Director Freeh recently testified to a joint hearing of the Intelligence and Judiciary Committees that the FBI opened a case on Lee based on the DOE Administrative Inquiry which stated that "Wen Ho Lee appears to have the opportunity, means and motivation" to compromise the W-88 information. Director Freeh is correct that the DOE inquiry stated this, but I would like to add that every time Lee's motive was discussed it came down to his ethnicity. There was no other motive ever suggested.
I would also like to note that the DOE inquiry was flawed because Lee did not have ready access to all of the W-88/Mark 5-reentry system or another US system that was similarly compromised. He would seem at best to be only one source of the complete leak. The FBI, of course, had no way of knowing this unless the DOE inquiry was a complete and rigorous investigation.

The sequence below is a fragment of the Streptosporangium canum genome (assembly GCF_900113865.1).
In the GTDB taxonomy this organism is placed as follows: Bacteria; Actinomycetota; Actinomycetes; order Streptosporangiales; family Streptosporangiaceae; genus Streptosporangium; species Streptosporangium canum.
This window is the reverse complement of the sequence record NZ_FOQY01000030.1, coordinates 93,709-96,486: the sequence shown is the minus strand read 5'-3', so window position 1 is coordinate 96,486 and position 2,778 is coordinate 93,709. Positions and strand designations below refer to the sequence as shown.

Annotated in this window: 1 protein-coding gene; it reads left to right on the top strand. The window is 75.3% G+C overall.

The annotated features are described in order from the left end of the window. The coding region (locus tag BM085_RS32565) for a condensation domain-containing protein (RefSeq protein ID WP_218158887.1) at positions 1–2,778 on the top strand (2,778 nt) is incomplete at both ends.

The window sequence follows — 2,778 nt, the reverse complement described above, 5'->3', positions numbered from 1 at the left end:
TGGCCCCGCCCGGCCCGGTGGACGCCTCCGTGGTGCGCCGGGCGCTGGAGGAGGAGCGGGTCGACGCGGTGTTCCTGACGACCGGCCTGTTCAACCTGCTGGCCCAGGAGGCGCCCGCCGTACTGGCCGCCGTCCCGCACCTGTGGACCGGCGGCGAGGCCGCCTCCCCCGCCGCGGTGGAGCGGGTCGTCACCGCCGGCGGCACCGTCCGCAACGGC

In spite of our reservations about the Kindred Spirit investigation, we cooperated fully with the FBI in all subsequent investigations involving Dr. Lee. From the day the FBI informed us that they intended to conduct an investigation into Dr. Lee, FBI representatives expressed similar reservations about the Kindred Spirit analysis. In my opinion, the FBI should not have accepted this case until certain issues were resolved. I am willing to elaborate on these issues in closed session if the committee desires.
As a result of serious questions about the DOE inquiry, the FBI did not assign an agent to this case on a full-time basis. It was added to one agent's already full caseload. The failure to aggressively resolve the allegations against Dr. Lee was a great source of frustration to Los Alamos Director Sig Hecker and me. On February 14, 1997 I had an acrimonious meeting with the FBI counterintelligence squad chief in Albuquerque, and he agreed to assign an agent to the investigation on a full-time basis. After this occurred we saw some progress on the case including a FISA request.
On October 15, 1997 that agent told me that he was going to work on the Peter H. Lee case and requested Los Alamos' assistance in the investigation. Once again, we had no agent assigned full time to the Wen Ho Lee case. That was the situation when I retired from Los Alamos on March 13, 1998.